April 9 is Mikael Agricola’s Day & ‘Finnish Language Day’

Yes, it’s another flag day in Finland. April 9th is not just the anniversary of Mikael Agricola’s death; it is also when Finn’s celebrate Suomen kielen päivä. Now I know if you drag this text into your favourite translator it will give you an answer something like this: Finnish language day. That is a little misleading! Mikael Agricola is recognized as the father of written Finnish language.

Taken today 9.4.2013 *

Wikipedia has a quite nice page in English that discusses his achievements. By all accounts he was a gifted student, particularly when it came to languages.

If you visit the Mikael Agricola Foundation page there is a neat summary of his achievements under the Elämä page. There is some small confusion over his birth date, some references record it as 1507 while other texts rely on 1510 as his birth year. His sudden death in April of 1557 is now the date used to celebrate not just his life, but also his achievements in recording the Finnish language.

Even though he spent time studying in Germany, he was more than just a student of languages. He was a member of the clergy and was appointed as Bishop in Turku (back when Turku was the Finnish capital. He was a diplomatic as well, and his untimely death occurred on the return trip from a peacekeeping mission with Russia.

When Agricola’s first writings were published, there was no standard Finnish written text nor was the Bible readily available to the general population. Agricola solved this dilemma by publishing a primer and catechism as one and the same. I’ve done some digging, and if you’re interested in reading the very first Finnish language book ever published, check this out! While the spelling has evolved over time, if you say the words phonetically it’s definitely the same language I muddle along with everyday!

A listing of his works is available here, and there is a detailed listing of additional links here. Unfortunately the links are in Finnish only. I will keep hunting and try to add additional English information as and when I find it.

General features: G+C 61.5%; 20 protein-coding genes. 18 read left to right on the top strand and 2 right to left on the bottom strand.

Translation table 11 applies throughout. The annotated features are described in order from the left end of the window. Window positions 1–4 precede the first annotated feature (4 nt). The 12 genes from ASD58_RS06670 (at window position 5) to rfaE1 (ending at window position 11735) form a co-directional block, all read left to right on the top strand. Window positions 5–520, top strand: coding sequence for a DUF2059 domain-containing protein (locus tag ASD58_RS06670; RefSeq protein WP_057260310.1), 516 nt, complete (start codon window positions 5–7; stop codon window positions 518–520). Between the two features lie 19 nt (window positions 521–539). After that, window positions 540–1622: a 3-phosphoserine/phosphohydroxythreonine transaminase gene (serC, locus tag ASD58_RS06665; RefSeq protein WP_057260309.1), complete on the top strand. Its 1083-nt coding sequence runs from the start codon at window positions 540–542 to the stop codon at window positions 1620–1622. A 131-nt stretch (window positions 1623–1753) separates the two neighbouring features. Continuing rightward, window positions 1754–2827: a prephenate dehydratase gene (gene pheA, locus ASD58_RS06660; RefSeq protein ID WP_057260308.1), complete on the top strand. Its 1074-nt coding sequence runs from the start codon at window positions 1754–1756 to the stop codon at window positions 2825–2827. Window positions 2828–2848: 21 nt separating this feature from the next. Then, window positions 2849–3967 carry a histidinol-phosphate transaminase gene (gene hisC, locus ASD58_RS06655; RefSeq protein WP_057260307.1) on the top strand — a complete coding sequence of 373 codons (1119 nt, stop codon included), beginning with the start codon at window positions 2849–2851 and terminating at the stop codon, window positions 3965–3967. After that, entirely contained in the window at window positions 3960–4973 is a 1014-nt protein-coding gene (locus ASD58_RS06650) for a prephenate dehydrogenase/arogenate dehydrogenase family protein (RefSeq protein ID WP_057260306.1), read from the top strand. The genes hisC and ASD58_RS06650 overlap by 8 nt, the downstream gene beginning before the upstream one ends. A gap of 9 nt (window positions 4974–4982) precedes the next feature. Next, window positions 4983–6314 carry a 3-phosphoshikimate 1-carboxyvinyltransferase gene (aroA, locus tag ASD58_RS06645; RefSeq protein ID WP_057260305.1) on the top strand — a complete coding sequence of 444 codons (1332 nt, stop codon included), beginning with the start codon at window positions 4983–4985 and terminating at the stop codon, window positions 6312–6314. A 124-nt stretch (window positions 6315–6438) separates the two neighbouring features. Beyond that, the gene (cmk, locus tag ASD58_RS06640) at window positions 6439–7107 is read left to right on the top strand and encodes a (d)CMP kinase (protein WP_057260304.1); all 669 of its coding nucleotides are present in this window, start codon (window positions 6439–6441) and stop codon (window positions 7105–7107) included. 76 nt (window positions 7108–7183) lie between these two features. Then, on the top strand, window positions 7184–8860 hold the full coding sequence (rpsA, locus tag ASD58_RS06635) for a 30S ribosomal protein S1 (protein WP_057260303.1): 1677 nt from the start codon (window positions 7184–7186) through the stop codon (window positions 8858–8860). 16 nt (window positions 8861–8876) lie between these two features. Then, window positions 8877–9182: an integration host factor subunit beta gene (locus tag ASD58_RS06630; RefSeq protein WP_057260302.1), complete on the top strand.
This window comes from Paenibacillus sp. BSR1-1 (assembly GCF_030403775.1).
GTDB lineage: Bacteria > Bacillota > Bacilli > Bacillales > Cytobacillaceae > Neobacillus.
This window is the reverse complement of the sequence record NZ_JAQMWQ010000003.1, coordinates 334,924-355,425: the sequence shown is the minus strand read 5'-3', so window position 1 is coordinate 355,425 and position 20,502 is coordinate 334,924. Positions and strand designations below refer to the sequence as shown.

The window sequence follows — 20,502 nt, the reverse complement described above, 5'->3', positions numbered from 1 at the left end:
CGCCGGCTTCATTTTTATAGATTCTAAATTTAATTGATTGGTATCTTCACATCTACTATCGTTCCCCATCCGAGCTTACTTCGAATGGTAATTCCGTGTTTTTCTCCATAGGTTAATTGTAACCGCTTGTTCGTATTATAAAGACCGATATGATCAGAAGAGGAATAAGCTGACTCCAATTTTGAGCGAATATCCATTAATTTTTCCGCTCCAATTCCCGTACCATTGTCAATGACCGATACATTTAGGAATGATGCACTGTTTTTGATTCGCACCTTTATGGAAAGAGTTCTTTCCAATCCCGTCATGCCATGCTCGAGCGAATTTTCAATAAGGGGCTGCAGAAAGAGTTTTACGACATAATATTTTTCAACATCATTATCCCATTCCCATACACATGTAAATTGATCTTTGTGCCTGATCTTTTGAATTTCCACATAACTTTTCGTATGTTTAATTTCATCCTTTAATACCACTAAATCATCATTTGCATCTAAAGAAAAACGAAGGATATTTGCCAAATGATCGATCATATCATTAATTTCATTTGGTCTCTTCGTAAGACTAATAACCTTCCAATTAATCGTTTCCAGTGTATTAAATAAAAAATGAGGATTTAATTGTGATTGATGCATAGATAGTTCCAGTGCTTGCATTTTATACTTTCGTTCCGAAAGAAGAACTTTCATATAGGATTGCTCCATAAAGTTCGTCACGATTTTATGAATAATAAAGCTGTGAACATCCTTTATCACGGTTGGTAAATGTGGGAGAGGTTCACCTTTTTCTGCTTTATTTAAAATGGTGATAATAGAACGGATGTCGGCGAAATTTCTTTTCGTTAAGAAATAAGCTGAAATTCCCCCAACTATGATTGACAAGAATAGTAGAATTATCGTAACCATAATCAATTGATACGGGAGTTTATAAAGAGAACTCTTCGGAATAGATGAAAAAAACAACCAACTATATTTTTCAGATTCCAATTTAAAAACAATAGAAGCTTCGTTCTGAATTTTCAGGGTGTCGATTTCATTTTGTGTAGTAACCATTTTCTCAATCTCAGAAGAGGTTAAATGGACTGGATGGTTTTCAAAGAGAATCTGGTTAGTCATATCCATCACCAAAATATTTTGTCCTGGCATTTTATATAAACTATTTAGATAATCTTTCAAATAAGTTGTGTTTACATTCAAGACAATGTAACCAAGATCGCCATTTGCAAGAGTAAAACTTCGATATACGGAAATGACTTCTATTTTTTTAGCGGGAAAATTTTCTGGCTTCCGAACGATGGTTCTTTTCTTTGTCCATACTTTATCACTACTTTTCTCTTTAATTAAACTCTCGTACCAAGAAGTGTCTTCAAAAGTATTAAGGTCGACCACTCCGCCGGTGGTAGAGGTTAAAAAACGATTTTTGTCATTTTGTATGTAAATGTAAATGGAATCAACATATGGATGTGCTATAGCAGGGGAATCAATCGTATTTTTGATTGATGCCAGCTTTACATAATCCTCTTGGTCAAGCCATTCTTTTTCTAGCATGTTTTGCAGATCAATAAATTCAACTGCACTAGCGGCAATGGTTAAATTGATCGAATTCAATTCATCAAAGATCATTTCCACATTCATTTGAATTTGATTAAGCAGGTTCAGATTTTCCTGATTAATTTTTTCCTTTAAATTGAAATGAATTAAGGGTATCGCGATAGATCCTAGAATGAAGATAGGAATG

If you are looking around Helsinki for Mikael Agricola references, one of the most obvious choices would be the Mikael Agricola church situated a few blocks from the city centre. Did you know that there was a design competition and the selection committee were unhappy with the 56 designs submitted (too much ‘functionalism’) and so a second round was instigated with the brief to follow ‘traditional church forms’. The winning design by Lars Sonck was dedicated in 1935. You can find the church here:

Another address to check out could be Agricolankatu (Agricola’s street) in Kallio:

Last yet not least there stands a statue inside the Helsinki Lutheran Cathedral:

Mikael Agricola in the Helsinki Lutheran Cathedral
(Photo Credit: Wikipedia)

* I love flag days! It’s wonderful to see flags flying from every building and in every yard. I can’t help myself, I just have to take a picture. This one was taken as I arrived for class this afternoon at Liiketalousopisto-Helmi.

March 19 is Minna Canth’s Day

March 19th: An official flag day in Finland for Minna Canth and Social Equality

Were you wandering the streets of Helsinki today? Or any part of Finland for that matter? Did you notice the number of Finnish flags flying? Any yard that boasts a flag pole would have been flying the national flag. Today the flags were flying for two reasons: the anniversary of Minna Canth‘s birth in 1844 and celebration of social equality in Finland.

This flag day has only been official since 2007, previously it was at the discretion of building managers and owners whether they would hoist the flag or not. What’s more, Minna Canth was the first woman to be awarded an official flag day. This year there appears to be 19 official days throughout the year when the flag should be flown.

Minna Canth is remembered for her writing and social activism. It is no accident that the Finnish Day for Equality falls on her birthday. She was an early advocate in improving the position of the poor and women. A widow, raising seven children on her own, she also managed the family drapery shop and pursued a career in writing.

Her writing was not limited to one format: she was a journalist, short story writer and a playwright. Her plays continue to be performed today. In the latter part of her life she established her own periodical and edited that also. It was a short-lived venture although it did introduce new ideas to the Finnish populace.

While you may not find so many monuments in and around Helsinki, you will find Minna Canth street in Töölö:

If you travel further afield to the city of Kuopio you will find much more as the greater part of her life was spent living in this beautiful lakeside city.

Minna Canth statue in Kuopio, decorated for summer
(Image Credit:Kuopion Matkailupalvelu Oy )

Lastly an oft published picture of the writer herself:

Minna Canth, writer and champion of social change.
(Image Credit YLE)

On a totally personal note, it’s my mother-in-laws birthday today also!